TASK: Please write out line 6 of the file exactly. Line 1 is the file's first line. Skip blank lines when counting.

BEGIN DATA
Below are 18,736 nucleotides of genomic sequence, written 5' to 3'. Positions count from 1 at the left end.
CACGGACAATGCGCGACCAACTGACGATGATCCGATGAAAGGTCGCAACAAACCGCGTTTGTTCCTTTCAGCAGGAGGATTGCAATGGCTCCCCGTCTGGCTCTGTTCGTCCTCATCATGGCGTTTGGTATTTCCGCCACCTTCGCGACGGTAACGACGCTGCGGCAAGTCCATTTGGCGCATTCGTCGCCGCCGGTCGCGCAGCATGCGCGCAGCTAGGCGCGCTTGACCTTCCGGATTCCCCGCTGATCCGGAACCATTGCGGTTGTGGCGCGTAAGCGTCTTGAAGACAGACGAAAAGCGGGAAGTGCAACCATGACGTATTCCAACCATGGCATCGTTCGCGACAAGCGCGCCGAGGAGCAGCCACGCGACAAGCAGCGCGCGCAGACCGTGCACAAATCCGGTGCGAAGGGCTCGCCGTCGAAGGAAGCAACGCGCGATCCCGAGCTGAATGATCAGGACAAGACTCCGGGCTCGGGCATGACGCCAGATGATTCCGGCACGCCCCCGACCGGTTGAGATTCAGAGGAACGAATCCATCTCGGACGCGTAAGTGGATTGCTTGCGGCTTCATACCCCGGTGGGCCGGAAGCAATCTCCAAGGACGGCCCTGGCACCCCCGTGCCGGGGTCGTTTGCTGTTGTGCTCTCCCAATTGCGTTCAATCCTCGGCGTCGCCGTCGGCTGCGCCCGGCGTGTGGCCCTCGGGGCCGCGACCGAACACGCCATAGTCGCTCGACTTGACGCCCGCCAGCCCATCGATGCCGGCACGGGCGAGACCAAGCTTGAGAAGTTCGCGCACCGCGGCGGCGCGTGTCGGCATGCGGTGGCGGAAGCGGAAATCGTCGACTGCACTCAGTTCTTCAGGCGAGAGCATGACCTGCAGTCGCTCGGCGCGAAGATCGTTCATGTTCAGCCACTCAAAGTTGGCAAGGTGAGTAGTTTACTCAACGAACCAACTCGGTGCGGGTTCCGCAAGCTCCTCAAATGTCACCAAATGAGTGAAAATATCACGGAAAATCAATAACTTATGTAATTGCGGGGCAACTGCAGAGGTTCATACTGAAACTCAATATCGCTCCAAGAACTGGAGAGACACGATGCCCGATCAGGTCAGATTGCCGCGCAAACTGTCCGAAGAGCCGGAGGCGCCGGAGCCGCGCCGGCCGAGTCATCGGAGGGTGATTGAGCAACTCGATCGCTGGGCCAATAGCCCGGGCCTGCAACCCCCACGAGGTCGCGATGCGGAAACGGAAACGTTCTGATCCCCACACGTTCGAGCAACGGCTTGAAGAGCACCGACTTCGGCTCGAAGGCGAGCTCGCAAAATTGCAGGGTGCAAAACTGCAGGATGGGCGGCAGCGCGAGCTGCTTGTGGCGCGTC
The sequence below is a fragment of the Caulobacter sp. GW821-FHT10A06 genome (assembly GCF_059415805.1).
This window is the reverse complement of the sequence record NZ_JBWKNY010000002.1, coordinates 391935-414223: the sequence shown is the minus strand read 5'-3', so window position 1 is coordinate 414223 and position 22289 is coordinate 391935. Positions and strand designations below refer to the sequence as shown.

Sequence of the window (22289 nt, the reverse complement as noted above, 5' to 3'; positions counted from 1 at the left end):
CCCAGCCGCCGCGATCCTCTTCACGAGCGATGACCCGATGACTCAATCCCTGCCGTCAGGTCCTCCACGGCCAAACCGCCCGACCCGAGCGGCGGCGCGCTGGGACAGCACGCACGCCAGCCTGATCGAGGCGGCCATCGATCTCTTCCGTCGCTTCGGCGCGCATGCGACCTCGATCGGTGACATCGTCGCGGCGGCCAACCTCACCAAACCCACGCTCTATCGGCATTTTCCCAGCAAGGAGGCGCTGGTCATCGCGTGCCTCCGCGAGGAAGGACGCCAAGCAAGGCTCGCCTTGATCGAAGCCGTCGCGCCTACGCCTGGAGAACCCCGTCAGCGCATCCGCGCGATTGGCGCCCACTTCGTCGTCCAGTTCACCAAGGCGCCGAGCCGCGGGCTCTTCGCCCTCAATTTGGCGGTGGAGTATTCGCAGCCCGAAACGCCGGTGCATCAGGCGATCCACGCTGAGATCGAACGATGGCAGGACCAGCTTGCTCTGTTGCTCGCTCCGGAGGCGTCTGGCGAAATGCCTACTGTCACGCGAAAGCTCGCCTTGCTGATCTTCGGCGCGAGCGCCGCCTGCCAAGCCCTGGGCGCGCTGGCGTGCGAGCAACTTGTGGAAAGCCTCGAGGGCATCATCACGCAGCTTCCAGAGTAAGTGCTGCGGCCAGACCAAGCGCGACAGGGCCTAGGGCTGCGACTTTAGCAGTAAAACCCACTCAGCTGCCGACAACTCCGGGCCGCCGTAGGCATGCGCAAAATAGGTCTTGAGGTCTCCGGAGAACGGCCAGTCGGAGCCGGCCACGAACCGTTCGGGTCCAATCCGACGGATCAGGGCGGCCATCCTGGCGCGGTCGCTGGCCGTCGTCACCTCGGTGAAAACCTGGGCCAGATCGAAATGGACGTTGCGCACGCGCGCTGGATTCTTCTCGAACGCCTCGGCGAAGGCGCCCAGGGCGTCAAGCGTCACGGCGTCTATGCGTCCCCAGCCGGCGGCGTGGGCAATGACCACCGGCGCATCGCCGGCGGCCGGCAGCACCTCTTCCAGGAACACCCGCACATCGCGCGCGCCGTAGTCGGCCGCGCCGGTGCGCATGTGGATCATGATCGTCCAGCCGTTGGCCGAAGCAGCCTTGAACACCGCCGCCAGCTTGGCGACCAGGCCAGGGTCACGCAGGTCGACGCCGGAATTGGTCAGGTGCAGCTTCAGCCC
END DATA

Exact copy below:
CCCAGCCGCCGCGATCCTCTTCACGAGCGATGACCCGATGACTCAATCCCTGCCGTCAGGTCCTCCACGGCCAAACCGCCCGACCCGAGCGGCGGCGCGCTGGGACAGCACGCACGCCAGCCTGATCGAGGCGGCCATCGATCTCTTCCGTCGCTTCGGCGCGCATGCGACCTCGATCGGTGACATCGTCGCGGCGGCCAACCTCACCAAACCCACGCTCTATCGGCATTTTCCCAGCAAGGAGGCGCTGGTCATCGCGTGCCTCCGCGAGGAAGGACGCCAAGCAAGGCTCGCCTTGATCGAAGCCGTCGCGCCTACGCCTGGAGAACCCCGTCAGCGCATCCGCGCGATTGGCGCCCACTTCGTCGTCCAGTTCACCAAGGCGCCGAGCCGCGGGCTCTTCGCCCTCAATTTGGCGGTGGAGTATTCGCAGCCCGAAACGCCGGTGCATCAGGCGATCCACGCTGAGATCGAACGATGGCAGGACCAGCTTGCTCTGTTGCTCGCTCCGGAGGCGTCTGGCGAAATGCCTACTGTCACGCGAAAGCTCGCCTTGCTGATCTTCGGCGCGAGCGCCGCCTGCCAAGCCCTGGGCGCGCTGGCGTGCGAGCAACTTGTGGAAAGCCTCGAGGGCATCATCACGCAGCTTCCAGAGTAAGTGCTGCGGCCAGACCAAGCGCGACAGGGCCTAGGGCTGCGACTTTAGCAGTAAAACCCACTCAGCTGCCGACAACTCCGGGCCGCCGTAGGCATGCGCAAAATAGGTCTTGAGGTCTCCGGAGAACGGCCAGTCGGAGCCGGCCACGAACCGTTCGGGTCCAATCCGACGGATCAGGGCGGCCATCCTGGCGCGGTCGCTGGCCGTCGTCACCTCGGTGAAAACCTGGGCCAGATCGAAATGGACGTTGCGCACGCGCGCTGGATTCTTCTCGAACGCCTCGGCGAAGGCGCCCAGGGCGTCAAGCGTCACGGCGTCTATGCGTCCCCAGCCGGCGGCGTGGGCAATGACCACCGGCGCATCGCCGGCGGCCGGCAGCACCTCTTCCAGGAACACCCGCACATCGCGCGCGCCGTAGTCGGCCGCGCCGGTGCGCATGTGGATCATGATCGTCCAGCCGTTGGCCGAAGCAGCCTTGAACACCGCCGCCAGCTTGGCGACCAGGCCAGGGTCACGCAGGTCGACGCCGGAATTGGTCAGGTGCAGCTTCAGCCC